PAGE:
Thinking clearly about climate change and mental health

Amos, Andrew James (2023) Thinking clearly about climate change and mental health. Australiasian Psychiatry, 31 (3). pp. 369-375.

[img]
Preview
PDF (Published Version) - Published Version
Available under License Creative Commons Attribution.

Download (816kB) | Preview
View at Publisher Website: https://doi.org/10.1177/1039856223117239...
 
2
118


Abstract

Objective: To examine the quality and strength of evidence for an association between temperature increases caused by climate change and suicide used in policy documents to advocate for radical changes to healthcare systems in pursuit of decarbonisation.

Method: The designs of articles collected in a systematic review which concluded that there was an association between climate change and increased rates of suicide were analysed for their capacity to support this conclusion. Complete US data covering temperatures and suicide rates between 1968 and 2004 was aggregated and analysed using linear regression to evaluate evidence for an association between temperature and suicide.

Results: None of the articles collected in the review has a design capable of investigating whether there is an association between temperature increases caused by climate change and rates of suicide. At the national level increased annual US temperatures were associated with a decrease in the rate of suicide, and at the state level it was common for high average temperature states to have low rates of suicide and vice versa.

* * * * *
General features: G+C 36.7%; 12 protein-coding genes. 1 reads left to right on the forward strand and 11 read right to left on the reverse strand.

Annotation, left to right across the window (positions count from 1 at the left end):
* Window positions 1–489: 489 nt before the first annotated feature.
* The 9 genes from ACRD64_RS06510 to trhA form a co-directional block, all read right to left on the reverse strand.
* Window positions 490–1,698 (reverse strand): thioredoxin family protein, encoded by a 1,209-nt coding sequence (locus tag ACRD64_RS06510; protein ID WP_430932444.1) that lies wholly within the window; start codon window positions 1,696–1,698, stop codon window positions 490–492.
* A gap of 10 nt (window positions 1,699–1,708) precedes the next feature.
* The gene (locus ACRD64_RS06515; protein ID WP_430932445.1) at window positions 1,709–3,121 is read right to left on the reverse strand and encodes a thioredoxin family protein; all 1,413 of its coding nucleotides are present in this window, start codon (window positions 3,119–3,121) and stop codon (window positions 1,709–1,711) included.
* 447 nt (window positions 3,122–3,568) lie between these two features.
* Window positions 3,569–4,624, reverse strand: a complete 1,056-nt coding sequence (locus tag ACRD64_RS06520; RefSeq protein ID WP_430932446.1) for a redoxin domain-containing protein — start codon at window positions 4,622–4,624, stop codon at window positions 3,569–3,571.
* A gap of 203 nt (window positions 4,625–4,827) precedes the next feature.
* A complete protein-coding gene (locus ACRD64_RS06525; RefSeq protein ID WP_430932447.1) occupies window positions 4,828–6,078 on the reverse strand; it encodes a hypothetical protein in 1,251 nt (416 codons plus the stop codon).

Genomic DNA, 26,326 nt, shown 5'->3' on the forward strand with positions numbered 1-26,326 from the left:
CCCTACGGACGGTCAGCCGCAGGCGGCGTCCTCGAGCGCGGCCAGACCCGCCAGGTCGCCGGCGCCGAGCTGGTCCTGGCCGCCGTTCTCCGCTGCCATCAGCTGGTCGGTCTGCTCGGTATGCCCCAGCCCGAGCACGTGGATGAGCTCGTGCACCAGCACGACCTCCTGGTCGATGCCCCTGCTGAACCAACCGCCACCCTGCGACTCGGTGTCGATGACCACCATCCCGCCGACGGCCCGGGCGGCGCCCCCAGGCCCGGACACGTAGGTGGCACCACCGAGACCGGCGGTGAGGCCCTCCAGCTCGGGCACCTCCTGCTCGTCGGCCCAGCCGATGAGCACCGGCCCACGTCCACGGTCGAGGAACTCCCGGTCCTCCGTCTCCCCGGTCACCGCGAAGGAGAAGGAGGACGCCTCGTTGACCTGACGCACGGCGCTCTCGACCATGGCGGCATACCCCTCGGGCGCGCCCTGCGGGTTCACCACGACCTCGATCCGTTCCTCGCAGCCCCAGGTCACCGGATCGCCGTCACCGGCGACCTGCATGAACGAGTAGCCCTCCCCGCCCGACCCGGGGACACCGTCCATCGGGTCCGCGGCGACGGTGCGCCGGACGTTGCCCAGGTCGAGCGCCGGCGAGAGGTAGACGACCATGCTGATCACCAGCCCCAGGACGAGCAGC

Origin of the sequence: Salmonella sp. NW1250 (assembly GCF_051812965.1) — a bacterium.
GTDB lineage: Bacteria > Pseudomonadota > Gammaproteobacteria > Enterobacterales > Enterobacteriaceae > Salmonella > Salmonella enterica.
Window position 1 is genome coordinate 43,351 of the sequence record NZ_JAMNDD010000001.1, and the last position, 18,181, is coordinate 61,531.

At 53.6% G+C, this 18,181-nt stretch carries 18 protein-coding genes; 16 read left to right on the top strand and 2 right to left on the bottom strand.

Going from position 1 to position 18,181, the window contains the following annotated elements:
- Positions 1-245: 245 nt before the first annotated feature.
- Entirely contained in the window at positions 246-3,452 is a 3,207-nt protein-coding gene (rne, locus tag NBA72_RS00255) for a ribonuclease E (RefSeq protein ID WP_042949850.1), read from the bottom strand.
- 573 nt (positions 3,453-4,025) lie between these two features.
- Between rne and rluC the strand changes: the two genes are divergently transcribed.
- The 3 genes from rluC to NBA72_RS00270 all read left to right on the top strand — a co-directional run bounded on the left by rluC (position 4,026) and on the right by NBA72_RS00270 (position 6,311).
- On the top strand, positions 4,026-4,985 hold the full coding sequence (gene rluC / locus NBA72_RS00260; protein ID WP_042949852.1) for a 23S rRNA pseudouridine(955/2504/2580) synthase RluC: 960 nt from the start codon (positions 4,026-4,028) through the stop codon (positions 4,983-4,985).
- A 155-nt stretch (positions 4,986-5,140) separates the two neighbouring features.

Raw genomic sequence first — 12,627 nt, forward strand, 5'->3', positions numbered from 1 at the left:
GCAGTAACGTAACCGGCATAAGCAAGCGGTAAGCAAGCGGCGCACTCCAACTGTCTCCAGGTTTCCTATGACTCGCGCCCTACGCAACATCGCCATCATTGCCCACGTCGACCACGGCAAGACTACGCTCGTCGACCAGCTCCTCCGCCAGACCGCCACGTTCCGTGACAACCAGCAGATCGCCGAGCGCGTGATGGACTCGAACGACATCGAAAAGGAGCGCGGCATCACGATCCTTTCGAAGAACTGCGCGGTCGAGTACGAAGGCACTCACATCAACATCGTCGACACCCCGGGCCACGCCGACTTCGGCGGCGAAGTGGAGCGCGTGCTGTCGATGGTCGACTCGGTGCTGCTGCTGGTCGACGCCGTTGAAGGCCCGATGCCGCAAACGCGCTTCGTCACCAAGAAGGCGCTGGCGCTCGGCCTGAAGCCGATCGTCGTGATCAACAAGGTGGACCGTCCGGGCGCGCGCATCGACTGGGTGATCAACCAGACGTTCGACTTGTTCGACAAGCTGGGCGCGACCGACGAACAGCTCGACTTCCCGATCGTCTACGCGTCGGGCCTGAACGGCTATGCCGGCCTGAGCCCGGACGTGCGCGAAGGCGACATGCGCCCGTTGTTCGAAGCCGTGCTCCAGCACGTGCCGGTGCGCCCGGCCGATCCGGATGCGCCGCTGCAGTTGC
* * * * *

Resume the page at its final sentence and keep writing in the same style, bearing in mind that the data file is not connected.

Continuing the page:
Conclusions: Policy recommendations for radical changes in healthcare services have been based on misrepresented evidence. Policy makers should beware of recommendations that ignore scientific evidence to pursue faith-based goals.

Item ID: 79051
Item Type: Article (Research - C1)
ISSN: 1440-1665
Keywords: administrative psychiatry, Climate change, public policy, suicide
Copyright Information: © The Royal Australian and New Zealand College of Psychiatrists 2023. This article is distributed under the terms of the Creative Commons Attribution 4.0 License (https://creativecommons.org/licenses/by/4.0/) which permits any use, reproduction and distribution of the work without further permission provided the original work is attributed as specified on the SAGE and Open Access page (https://us.sagepub.com/en-us/nam/open-access-at-sage).
Date Deposited: 08 Nov 2023 03:10
FoR Codes: 41 ENVIRONMENTAL SCIENCES > 4101 Climate change impacts and adaptation > 410103 Human impacts of climate change and human adaptation @ 80%
52 PSYCHOLOGY > 5202 Biological psychology > 520207 Social and affective neuroscience @ 20%
SEO Codes: 19 ENVIRONMENTAL POLICY, CLIMATE CHANGE AND NATURAL HAZARDS > 1901 Adaptation to climate change > 190103 Social impacts of climate change and variability @ 100%
Downloads: Total: 118
Last 12 Months: 86
More Statistics

Actions (Repository Staff Only)

Item Control Page Item Control Page